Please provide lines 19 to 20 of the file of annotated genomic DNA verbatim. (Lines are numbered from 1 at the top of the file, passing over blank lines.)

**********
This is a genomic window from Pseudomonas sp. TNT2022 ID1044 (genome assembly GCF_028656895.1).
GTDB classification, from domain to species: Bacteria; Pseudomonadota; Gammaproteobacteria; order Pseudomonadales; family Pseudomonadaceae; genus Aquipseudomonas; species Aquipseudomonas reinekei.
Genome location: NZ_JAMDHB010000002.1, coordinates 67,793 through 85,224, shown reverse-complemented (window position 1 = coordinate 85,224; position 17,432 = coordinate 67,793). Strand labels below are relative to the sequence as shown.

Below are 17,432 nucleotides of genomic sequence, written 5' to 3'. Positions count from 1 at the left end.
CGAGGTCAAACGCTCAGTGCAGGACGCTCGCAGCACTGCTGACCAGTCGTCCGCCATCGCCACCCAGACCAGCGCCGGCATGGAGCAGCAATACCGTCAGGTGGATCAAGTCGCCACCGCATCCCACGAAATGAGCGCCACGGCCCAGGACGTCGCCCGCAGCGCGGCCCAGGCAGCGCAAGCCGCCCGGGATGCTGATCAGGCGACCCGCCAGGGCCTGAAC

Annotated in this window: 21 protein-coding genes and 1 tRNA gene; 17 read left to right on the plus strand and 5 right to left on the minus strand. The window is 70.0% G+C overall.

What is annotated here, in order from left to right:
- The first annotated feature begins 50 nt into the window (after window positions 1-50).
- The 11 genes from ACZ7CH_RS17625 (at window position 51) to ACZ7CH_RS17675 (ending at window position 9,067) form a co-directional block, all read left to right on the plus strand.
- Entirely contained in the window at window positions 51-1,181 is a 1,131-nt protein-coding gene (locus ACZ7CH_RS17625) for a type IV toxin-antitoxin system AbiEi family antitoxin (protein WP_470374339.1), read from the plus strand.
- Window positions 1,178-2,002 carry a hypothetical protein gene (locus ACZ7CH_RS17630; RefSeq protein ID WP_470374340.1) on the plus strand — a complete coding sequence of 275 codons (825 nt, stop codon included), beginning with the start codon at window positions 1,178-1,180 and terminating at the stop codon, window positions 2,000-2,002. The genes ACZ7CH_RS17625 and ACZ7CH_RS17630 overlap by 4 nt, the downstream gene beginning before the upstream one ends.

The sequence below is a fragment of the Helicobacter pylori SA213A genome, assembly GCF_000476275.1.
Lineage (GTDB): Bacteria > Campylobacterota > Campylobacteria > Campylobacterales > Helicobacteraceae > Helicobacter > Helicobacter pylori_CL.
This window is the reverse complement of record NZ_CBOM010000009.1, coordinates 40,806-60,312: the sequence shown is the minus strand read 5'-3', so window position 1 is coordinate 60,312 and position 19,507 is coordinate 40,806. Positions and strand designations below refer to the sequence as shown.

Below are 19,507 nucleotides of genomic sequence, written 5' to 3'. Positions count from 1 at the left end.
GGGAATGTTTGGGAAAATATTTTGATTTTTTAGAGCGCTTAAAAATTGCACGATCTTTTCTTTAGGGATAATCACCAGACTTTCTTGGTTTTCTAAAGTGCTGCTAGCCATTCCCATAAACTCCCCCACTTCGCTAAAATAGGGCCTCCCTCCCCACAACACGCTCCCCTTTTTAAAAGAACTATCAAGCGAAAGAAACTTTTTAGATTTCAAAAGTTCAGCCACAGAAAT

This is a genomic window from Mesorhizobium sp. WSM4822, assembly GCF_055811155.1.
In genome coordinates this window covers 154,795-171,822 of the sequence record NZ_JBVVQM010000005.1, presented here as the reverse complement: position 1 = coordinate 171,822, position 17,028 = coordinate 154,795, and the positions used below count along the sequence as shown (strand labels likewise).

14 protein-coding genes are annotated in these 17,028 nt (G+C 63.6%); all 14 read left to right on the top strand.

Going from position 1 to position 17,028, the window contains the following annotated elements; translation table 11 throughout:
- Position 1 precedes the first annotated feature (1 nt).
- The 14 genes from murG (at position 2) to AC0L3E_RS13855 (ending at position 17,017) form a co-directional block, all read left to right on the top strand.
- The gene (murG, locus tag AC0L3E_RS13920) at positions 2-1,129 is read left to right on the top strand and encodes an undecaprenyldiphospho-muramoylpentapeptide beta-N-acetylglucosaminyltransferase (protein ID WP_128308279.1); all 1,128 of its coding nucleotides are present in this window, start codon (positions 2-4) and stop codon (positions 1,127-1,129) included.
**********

14 protein-coding genes are annotated in these 17,028 nt (G+C 63.6%); all 14 read left to right on the top strand.

Going from position 1 to position 17,028, the window contains the following annotated elements; translation table 11 throughout: